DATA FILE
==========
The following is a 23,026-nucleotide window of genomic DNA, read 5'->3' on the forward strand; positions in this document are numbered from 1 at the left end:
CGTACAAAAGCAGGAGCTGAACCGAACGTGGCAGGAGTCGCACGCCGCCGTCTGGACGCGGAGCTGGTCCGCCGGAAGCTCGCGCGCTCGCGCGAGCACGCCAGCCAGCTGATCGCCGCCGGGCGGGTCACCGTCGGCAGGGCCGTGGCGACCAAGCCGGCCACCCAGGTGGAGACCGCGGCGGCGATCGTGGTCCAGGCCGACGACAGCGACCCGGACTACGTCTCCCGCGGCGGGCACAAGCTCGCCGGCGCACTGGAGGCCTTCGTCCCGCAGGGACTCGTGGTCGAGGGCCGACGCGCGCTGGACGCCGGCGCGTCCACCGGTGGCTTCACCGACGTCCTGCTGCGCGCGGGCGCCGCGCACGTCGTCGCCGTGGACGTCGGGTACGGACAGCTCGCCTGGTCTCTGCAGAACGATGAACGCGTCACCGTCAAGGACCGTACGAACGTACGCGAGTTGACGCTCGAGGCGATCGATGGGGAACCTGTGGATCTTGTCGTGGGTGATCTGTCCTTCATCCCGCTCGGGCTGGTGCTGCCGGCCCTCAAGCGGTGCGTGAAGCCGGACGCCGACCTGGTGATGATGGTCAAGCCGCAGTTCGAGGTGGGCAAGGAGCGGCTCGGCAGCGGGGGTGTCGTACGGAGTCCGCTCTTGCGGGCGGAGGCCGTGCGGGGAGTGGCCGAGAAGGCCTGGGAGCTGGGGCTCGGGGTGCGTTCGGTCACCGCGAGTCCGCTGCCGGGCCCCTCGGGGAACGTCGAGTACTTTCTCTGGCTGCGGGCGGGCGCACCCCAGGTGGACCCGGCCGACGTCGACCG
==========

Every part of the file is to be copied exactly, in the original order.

The following is a 23,026-nucleotide window of genomic DNA, read 5'->3' on the forward strand; positions in this document are numbered from 1 at the left end:
CGTACAAAAGCAGGAGCTGAACCGAACGTGGCAGGAGTCGCACGCCGCCGTCTGGACGCGGAGCTGGTCCGCCGGAAGCTCGCGCGCTCGCGCGAGCACGCCAGCCAGCTGATCGCCGCCGGGCGGGTCACCGTCGGCAGGGCCGTGGCGACCAAGCCGGCCACCCAGGTGGAGACCGCGGCGGCGATCGTGGTCCAGGCCGACGACAGCGACCCGGACTACGTCTCCCGCGGCGGGCACAAGCTCGCCGGCGCACTGGAGGCCTTCGTCCCGCAGGGACTCGTGGTCGAGGGCCGACGCGCGCTGGACGCCGGCGCGTCCACCGGTGGCTTCACCGACGTCCTGCTGCGCGCGGGCGCCGCGCACGTCGTCGCCGTGGACGTCGGGTACGGACAGCTCGCCTGGTCTCTGCAGAACGATGAACGCGTCACCGTCAAGGACCGTACGAACGTACGCGAGTTGACGCTCGAGGCGATCGATGGGGAACCTGTGGATCTTGTCGTGGGTGATCTGTCCTTCATCCCGCTCGGGCTGGTGCTGCCGGCCCTCAAGCGGTGCGTGAAGCCGGACGCCGACCTGGTGATGATGGTCAAGCCGCAGTTCGAGGTGGGCAAGGAGCGGCTCGGCAGCGGGGGTGTCGTACGGAGTCCGCTCTTGCGGGCGGAGGCCGTGCGGGGAGTGGCCGAGAAGGCCTGGGAGCTGGGGCTCGGGGTGCGTTCGGTCACCGCGAGTCCGCTGCCGGGCCCCTCGGGGAACGTCGAGTACTTTCTCTGGCTGCGGGCGGGCGCACCCCAGGTGGACCCGGCCGACGTCGACCG